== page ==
Badgers, skunks to F&G: Thanks but no thanks to island plan
By Ken Cole On May 16, 2010 · 11 Comments · In Birds, Fish, Politics
The Skunks and Badgers leave island with pelicans.
The plan to introduce skunks and badgers to an island in Eastern Idaho’s Blackfoot River Reservoir so that they would prey on pelican eggs has failed because the skunks and badgers have left the island.
Badgers, skunks to F&G: Thanks but no thanks to island plan.
By JOHN MILLER – Associated Press
Tagged with: Blackfoot Reservoir • Idaho • Idaho Fish and Game • pelicans • Predator Control
Ken Cole is a 5th generation Idahoan, an avid fly fisherman, wildlife enthusiast, and photographer. He is the interim Idaho Director for Western Watersheds Project. We do not accept unsolicited “guest” authors or advertising.
11 Responses to Badgers, skunks to F&G: Thanks but no thanks to island plan
Subscribe to Blog via EmailJoin 972 other subscribers
- The Logging Juggernaut June 6, 2023
- New Bison Video From Yellowstone Voices June 5, 2023
- We Lost Jim Bailey–Wild Bison Advocate. May 31, 2023
- Wildfire And California Home Insurance Challenges May 27, 2023
- Grizzlies Get A Win On Upper Green May 26, 2023
- Ida Lupine on New Bison Video From Yellowstone Voices
- Jeff on The Logging Juggernaut
- Charles Fox on The Logging Juggernaut
- Maximilian Werner on New Bison Video From Yellowstone Voices
- Steve Kohlmann on We Lost Jim Bailey–Wild Bison Advocate.
- Ida Lupine on We Lost Jim Bailey–Wild Bison Advocate.
- Kevin Bixby on We Lost Jim Bailey–Wild Bison Advocate.
- Lyn McCormick on We Lost Jim Bailey–Wild Bison Advocate.
- Jannett Heckert on We Lost Jim Bailey–Wild Bison Advocate.
- Rick Meis on We Lost Jim Bailey–Wild Bison Advocate.
- Ida Lupine on Save Our Sequoias Act–A Stealth Attack On NEPA, ESA and Our Sequoia Groves
- Mary on Save Our Sequoias Act–A Stealth Attack On NEPA, ESA and Our Sequoia Groves
- Rambling Dave on Wildfire And California Home Insurance Challenges
- Ida Lupine on Wildfire And California Home Insurance Challenges
- Mary on Wildfire And California Home Insurance Challenges
This is hilarious! Good for the skunks and badgers!
Hopefully the badger slipped its collar and survived after swinning from the island. Considering the larger area all these animals normally utilize it seems a bit cruel for IFG to have placed them on such a tiny island.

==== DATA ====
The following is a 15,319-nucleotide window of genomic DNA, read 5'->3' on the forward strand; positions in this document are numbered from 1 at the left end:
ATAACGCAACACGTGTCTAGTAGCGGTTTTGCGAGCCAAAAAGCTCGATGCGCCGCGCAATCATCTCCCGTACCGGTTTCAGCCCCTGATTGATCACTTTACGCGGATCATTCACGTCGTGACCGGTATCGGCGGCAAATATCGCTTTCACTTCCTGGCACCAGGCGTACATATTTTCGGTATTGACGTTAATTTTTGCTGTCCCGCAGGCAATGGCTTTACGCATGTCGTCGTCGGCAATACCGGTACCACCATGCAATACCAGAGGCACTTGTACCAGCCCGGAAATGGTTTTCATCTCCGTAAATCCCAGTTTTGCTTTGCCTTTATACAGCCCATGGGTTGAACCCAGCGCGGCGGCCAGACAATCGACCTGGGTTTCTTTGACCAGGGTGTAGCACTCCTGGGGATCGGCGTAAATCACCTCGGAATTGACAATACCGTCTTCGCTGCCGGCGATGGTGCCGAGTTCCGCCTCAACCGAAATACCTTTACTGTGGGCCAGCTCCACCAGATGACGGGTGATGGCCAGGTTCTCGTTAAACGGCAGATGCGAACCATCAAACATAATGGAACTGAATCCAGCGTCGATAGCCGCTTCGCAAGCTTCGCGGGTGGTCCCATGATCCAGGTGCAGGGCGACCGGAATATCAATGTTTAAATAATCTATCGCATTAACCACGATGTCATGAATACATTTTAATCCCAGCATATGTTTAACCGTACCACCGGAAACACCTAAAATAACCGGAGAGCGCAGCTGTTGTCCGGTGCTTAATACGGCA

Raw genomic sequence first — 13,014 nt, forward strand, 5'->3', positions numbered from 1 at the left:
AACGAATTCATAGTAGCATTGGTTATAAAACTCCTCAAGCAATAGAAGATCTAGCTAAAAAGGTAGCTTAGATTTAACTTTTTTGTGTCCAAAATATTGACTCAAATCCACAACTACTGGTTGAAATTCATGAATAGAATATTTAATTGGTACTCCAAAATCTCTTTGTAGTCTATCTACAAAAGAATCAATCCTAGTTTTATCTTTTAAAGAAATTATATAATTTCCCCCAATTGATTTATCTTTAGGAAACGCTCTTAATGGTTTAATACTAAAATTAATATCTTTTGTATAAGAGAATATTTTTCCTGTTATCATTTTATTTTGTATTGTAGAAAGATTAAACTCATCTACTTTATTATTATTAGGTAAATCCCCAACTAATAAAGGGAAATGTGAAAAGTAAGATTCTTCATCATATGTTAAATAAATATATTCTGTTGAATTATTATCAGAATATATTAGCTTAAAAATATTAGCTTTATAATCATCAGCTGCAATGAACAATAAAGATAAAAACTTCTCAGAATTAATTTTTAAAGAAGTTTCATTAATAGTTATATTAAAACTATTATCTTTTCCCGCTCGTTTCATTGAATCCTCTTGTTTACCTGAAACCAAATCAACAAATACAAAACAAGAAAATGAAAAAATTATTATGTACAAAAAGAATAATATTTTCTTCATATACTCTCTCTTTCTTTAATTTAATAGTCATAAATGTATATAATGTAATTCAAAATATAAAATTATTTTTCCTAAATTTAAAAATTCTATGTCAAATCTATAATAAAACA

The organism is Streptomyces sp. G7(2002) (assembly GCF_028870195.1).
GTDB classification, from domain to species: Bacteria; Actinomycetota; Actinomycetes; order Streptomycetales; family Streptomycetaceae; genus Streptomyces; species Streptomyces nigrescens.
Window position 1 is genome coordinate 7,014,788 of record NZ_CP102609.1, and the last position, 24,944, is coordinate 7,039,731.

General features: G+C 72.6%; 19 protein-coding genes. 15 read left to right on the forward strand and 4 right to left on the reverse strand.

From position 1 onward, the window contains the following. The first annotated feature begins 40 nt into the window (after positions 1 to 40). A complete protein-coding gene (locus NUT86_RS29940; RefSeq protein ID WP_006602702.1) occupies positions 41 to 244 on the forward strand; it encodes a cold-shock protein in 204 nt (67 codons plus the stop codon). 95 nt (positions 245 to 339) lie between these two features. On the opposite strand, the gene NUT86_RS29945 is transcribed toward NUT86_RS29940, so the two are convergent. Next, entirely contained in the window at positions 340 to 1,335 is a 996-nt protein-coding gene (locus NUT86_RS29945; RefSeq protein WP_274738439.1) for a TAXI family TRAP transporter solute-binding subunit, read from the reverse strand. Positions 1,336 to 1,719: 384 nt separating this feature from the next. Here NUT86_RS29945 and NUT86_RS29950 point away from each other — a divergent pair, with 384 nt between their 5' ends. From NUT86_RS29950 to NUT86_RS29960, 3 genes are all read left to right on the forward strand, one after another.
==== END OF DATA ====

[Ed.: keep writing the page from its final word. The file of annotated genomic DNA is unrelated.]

I have to say that even though it failed it was cool to see them thinking outside the poison and shooting box and trying something different. Even a failed experiment is a good way to learn things.
My understanding was that they weren’t “thinking outside the poison and shooting box” originally. Their first ideas were actually to trap or shoot the adults or oil all the eggs, essentially the equivalent of poisoning/suffocating the chicks in their own eggs; but, pelicans are federally protected and the feds wouldn’t let them. So, they came up with the idea of just releasing predatory wildlife on the island, which isn’t technically illegal for them to do. The point is that Idaho did try something different, but only in such a disgustingly perverted and diabolical way as to prove that Idaho really never thinks out of the box and really never changes …at least not so far. Sorry to pop your bubble.
I’ve never seen either a skunk or a badger swimming in open water, but I’d like to…
Why watch that silly “Lost” show when you’ve got this instead ?
I presume that IFG knew the varmints would eventually make their way off the island, but only after they gorged on Pelican eggs first . But perhaps I presume too far.
I assume IDF and G will probably put some more skunks and badgers back on the island.
I think (not quite sure) that the pelican population was a bit slow to show up.
Then too, we have to worry about these small predators eating the eggs of other birds and waterfowl.
I hope they lose the damn collar. It’s ridiculous that they are killing native nongame wildlife to get around regulations protecting another species. If the pelicans are protected, it seems as if it should be against the law to carry egg predators to their nesting habitat. It sets a bad example for the public in terms of wildlife laws too–hey, why not just try to get around the law? Maybe Mark could take some first graders on a field trip to the pelican colony and tell them it’s an easter egg hunt.
There is more to this story. If I remember correctly, IDF&G first decided to kill pelican populations at Blackfoot River Reservoir in response to fisherman complaining that pelicans were eating “their” fish. Does this sound familiar? Just substitute the word wolves for pelicans.
The USFW would not allow this & used very harsh language in condemning the idea. USFW to the rescue? Will wonders never cease! In dealing with wildlife agencies, I suppose that every thing is relative.
This is the same mentality that has now motivated IDF$G to deputize outfitters to kill wolves in Lolo because elk #s are down. Never mind that #s were down prior to wolves coming into that area. They have to molify their constituents, the hunters.
This sort of “management” will not stop until Idahoans become educated in the interdependence of wildlife & their ecosystems, and IDF&G are given a better mission, so that their constituencies become diversified beyond hunters & fishermen.
Facetiousness aside now, I honestly want to commend the Idaho Fish and Game for attempting to implement ecological adaptive management of wildlife , instead of just calling Wildlife Services or their proxies to come kill the undesirables, the ” expedient solution”.
If only IFG would do ecological adaptive management across the board… hint, hint.
p.s. Wyoming, too. Especially Wyoming….
I too would like to applaud IFG for trying something that actually is low-impact to the ecosystem.
The old saying applies here, “Your Damned if you do and your Damned if you don’t!”